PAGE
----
Existing CT treatment protocols like ECCT are designed to treat single isolated incidents of trauma. Survivors of prolonged and repeated trauma respond less well to standard treatments for PTSD. These clients typically experience a range of problems including difficulties with affect regulation, impulsivity and suicidal behaviour and difficulties with interpersonal relatedness. In addition, they may also experience issues related to personal safety and have a limited capacity for self-care. In such cases, exposing these clients too directly to their trauma history can lead to re-traumatisation. In the case studies, a phased approach was used in treating clients with more complex symptom presentations. The initial phase of treatment focused on stabilisation, which involved enhancing the client's capacity to regulate strong emotions, self-nurture and establish healthy relationship boundaries (see Sokutu, 2010). There was also a focus on developing particular skills including rational problem solving, safety planning and strategies to manage trauma symptoms (see Padmanabhanunni & Edwards, 2013). In certain cases (e.g. Sokutu, 2010; Padmanabhanunni & Edwards, 2014), Schema Therapy (ST) (Young, Klosko, & Weishaar, 2003) was used to guide treatment planning and to achieve goals related to stabilisation. Only once the client had acquired the capacity to tolerate strong emotions, developed a sense of trust in the therapist and was not in crises would treatment progress to the next phase involving exposure-based interventions. This type of phased approach was beneficial in promoting recovery in three cases (Padmanabhanunni & Edwards, 2014; Sokutu, 2010; Van der Linde & Edwards, 2013 ). Issues related to personal safety hampered stabilisation efforts in two cases and led to dropout (Padmanabhanunni & Edwards, 2012, 2013).

3.2.2. Safety and support in the external environment

One of the prerequisites for treating psychological trauma is the presence of safety and support in the clients' external environment. In South Africa, owing to low conviction rates in rape cases (Vetten, 2011), survivors have to content with the possibility of encountering the perpetrator in their community, which places them at increased risk of further harm and aggravates distress. This was illustrated in Padmanabhanunni & Edwards (2016), Padmanabhanunni & Edwards (2012, 2013), Payne and Edwards (2010). In these instances, it is recommended that clinicians work with relevant stakeholders in promoting the safety of the client (Edwards, 2013). In the Payne and Edwards (2010) case study, for example, the clinician was in frequent contact with the investigating officer and this was of some benefit in the case being attended to. In Padmanabhanunni and Edwards (2016), the clinician liaised with the Department of Social Development to promote the safety of the client. In certain instances, individual outpatient treatment may not be ideal owing to the real risk of revictimisation. This was highlighted in two studies (Padmanabhanunni & Edwards, 2012, 2013) where dropout from treatment was linked to limited safety in the external environment. In such cases, it is recommended that the client be placed in a women's shelter or inpatient facility while undergoing treatment.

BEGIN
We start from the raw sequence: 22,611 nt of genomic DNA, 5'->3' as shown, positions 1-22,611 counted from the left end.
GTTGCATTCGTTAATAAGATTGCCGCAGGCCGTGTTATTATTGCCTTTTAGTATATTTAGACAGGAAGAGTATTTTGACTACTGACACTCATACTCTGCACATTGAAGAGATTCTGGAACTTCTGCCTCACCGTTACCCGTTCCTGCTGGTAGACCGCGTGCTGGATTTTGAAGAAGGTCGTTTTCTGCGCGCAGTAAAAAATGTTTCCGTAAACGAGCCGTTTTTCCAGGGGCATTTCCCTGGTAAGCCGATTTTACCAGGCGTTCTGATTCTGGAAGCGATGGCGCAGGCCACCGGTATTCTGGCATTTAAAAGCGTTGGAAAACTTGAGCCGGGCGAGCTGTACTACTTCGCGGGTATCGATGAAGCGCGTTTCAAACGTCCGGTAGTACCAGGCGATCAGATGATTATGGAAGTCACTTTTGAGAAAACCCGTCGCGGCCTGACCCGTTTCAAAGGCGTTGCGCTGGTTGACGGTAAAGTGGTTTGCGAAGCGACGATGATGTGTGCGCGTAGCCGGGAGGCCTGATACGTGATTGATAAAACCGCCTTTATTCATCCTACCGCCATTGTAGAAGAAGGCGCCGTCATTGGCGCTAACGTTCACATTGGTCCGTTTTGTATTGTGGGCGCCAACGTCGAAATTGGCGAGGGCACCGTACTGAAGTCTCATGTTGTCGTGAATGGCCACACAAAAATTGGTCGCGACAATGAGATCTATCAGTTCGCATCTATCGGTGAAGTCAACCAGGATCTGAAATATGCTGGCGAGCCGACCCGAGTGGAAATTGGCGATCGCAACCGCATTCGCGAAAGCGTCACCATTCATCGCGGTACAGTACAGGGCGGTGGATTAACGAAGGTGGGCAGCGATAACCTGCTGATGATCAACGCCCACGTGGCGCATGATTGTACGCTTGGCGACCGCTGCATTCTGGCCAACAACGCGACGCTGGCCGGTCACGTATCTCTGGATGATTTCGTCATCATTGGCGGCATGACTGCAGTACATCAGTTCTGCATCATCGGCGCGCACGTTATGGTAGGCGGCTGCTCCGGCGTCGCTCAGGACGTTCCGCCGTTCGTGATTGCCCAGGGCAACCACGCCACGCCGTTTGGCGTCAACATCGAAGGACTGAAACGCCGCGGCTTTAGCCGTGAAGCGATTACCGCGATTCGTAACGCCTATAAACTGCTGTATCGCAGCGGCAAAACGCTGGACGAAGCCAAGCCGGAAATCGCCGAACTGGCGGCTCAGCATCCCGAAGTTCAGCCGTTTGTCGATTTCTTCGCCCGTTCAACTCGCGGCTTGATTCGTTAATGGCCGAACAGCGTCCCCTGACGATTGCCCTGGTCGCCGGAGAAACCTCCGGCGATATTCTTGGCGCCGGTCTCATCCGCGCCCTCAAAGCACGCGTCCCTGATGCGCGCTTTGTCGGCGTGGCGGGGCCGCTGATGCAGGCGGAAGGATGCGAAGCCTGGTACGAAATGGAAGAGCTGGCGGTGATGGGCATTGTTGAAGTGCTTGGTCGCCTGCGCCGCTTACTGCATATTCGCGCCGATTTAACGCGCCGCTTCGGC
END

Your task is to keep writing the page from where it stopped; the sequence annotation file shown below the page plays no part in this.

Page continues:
Enhancing social support is a feature of most CT treatment protocols for trauma. In South Africa social support for survivors, particularly those who live in disadvantaged communities are often minimal and this can complicate treatment. Often the client's family does not have an understanding of the impact of trauma and this may hinder their ability to help the survivor to cope. This was evident in the case of Zinhle (Padmanabhanunni & Edwards, 2015), an adult survivor of CSA. Her family, believing that speaking about the trauma would only exacerbate her distress, enforced silence on the topic. This led to her feeling alienated and enhanced her self-blame. In this case, psycho-education was useful in facilitating Zinhle's re-connection with her family.